Skip to main content

Would a President Petraeus be in the cards?

By William Doyle, Special to CNN
updated 10:27 AM EDT, Thu March 28, 2013
STORY HIGHLIGHTS
  • David Petraeus has apologized for his extramarital affair since resigning from the CIA
  • William Doyle: Petraeus is superbly poised for a major comeback
  • He says Americans will give public figures a second chance when the apology is sincere
  • Doyle: Other than public service (for now), Petraeus can do anything

Editor's note: William Doyle is author of "A Soldier's Dream: Captain Travis Patriquin and the Awakening of Iraq" (Penguin) and co-author of "A Mission from God: A Memoir and Challenge for America" (Simon & Schuster).

(CNN) -- David Petraeus, who has wandered for months in his own private wilderness, is superbly poised for a major comeback.

Why? Because he has apologized, and it appears that he means it. Americans like that.

Compared with some other American public figures toppled by scandal, Petraeus is coming back the right way.

William Doyle
William Doyle

Unlike Richard Nixon after Watergate, Petraeus has offered a clear, sincere sounding public apology. Nixon squirmed and sweated and prevaricated for years after he hurled himself out of the White House, but he could never find in himself enough manhood and public relations common sense to declare the simple words that might have saved his presidency in the first place: "I made some major mistakes, I acknowledge them unreservedly, and I ask the nation to consider forgiving me."

Similarly, a John Edwards comeback was never going to happen. Not only did he get tangled up with another woman while his wife was dying of cancer, he denied it, and then a "love child" appeared in the tabloids, as did a chatty mistress. Then Edwards offered TV quasi-apologies so weird and painful to watch that America decided just to switch him off permanently, shaking him off like a bad dream.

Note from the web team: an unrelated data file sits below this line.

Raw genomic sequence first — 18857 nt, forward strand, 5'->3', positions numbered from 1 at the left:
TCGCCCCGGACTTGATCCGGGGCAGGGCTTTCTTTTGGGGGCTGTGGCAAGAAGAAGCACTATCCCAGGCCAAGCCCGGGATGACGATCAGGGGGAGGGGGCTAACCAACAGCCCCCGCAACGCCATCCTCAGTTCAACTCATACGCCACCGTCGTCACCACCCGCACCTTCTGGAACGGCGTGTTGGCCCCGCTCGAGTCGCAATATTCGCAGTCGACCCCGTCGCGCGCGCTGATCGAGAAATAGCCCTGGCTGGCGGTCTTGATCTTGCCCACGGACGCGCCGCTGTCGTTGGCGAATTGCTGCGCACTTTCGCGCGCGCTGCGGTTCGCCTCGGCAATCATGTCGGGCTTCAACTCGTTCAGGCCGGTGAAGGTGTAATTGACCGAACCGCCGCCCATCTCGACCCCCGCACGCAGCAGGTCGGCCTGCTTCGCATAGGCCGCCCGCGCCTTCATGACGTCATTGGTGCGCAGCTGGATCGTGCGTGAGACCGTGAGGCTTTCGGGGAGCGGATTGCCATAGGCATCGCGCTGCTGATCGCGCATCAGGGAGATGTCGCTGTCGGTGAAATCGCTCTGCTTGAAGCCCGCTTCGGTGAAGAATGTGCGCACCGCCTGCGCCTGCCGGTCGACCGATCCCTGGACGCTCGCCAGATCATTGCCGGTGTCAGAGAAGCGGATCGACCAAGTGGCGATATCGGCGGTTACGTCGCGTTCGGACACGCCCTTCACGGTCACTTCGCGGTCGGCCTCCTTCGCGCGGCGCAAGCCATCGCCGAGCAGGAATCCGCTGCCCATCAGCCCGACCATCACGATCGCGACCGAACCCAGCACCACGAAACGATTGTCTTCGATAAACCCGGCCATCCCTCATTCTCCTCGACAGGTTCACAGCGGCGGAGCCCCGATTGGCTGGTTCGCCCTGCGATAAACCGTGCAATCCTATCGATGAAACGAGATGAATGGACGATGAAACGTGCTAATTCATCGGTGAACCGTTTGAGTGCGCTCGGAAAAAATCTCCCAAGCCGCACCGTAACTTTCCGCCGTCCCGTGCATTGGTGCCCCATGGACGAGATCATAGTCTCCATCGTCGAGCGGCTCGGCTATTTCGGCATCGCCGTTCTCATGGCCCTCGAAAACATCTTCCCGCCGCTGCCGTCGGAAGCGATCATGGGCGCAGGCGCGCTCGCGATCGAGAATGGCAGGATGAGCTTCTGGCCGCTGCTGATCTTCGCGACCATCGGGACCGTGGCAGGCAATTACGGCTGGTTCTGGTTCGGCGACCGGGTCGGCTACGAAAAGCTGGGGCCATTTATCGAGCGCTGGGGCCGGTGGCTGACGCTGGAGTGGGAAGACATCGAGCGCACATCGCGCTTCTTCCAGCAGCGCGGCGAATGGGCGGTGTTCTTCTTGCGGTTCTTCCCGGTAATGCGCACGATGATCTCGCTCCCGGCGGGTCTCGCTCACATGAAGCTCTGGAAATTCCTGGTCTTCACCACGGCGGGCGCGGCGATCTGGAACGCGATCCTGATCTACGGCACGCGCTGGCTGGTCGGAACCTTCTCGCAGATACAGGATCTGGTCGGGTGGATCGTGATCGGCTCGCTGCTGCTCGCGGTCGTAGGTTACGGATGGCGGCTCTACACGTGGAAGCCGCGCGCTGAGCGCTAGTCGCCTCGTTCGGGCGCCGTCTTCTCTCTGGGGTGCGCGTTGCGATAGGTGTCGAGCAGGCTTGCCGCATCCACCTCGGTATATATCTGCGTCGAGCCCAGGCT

In contrast, Republican U.S. Sen. David Vitter's career seemed doomed by a call-girl scandal in 2007, until he held a press conference, took responsibility for his actions and asked for forgiveness. Result: He was re-elected in 2010, and is now considered a front-runner for the Louisiana Republican gubernatorial race in 2015.

Photos: Public figures, private missteps

Other polarizing figures have come back from messy, highly chaotic personal lives, like Bill Clinton, Newt Gingrich and Rudy Giuliani. It ain't easy.

Marks: Petraeus to 'get right' with Army
Petraeus launches 'apology tour'

When I interviewed Petraeus for my book about the Iraq War a few years ago, I held a healthy dose of skepticism about his reputation as the man who turned the war around with the "surge." I felt that momentum for a turnaround had already developed before Petraeus got back to Iraq in early 2007, thanks in part to the Iraqi Awakening movement of 2006 and its American supporters, largely fairly junior U.S. military officers in Anbar Province, like Capt. Travis Patriquin and his colleagues.

The funny thing was, Petraeus told me he thought pretty much the same thing himself. That impressed me. Either he is a self-aware man with a dose of humility or a shrewd manipulator of his audience. Either trait will serve him well.

I doubt we'll see Petraeus in a straight government job anytime soon. The circumstances of his CIA departure were just too messy. But other than public service, the world is his oyster, thanks to the towering reputation he had before the scandal.

Petraeus might even run for office someday. Given his intelligence and communication skills, and the often wretched choices voters are presented with, he might even have a shot. After that, would a President Petraeus be in the cards? A real long shot. But don't laugh too hard. Stranger things have happened.

For now, though, he is well-positioned to become a highly sought-after TV pundit, corporate board member, Silicon Valley partner, you name it.

He might write a big book about his career and military insights. He'll be courted by Hollywood and the press. In the right Hollywood hands, his book might even make a hell of a good movie. He will give big speeches on the national security issues of the day, and might even advise a president or two again someday.

Americans seem to have limited patience for public figures who lie, cheat, steal or make spectacles that make everyone look silly.

But when people foul up in a spectacular fashion, especially when it involves a personal matter, Americans will give them a break and a second chance -- as long as they stand up like a man or a woman, admit they screwed up, say they're sorry and look like they damn well mean it.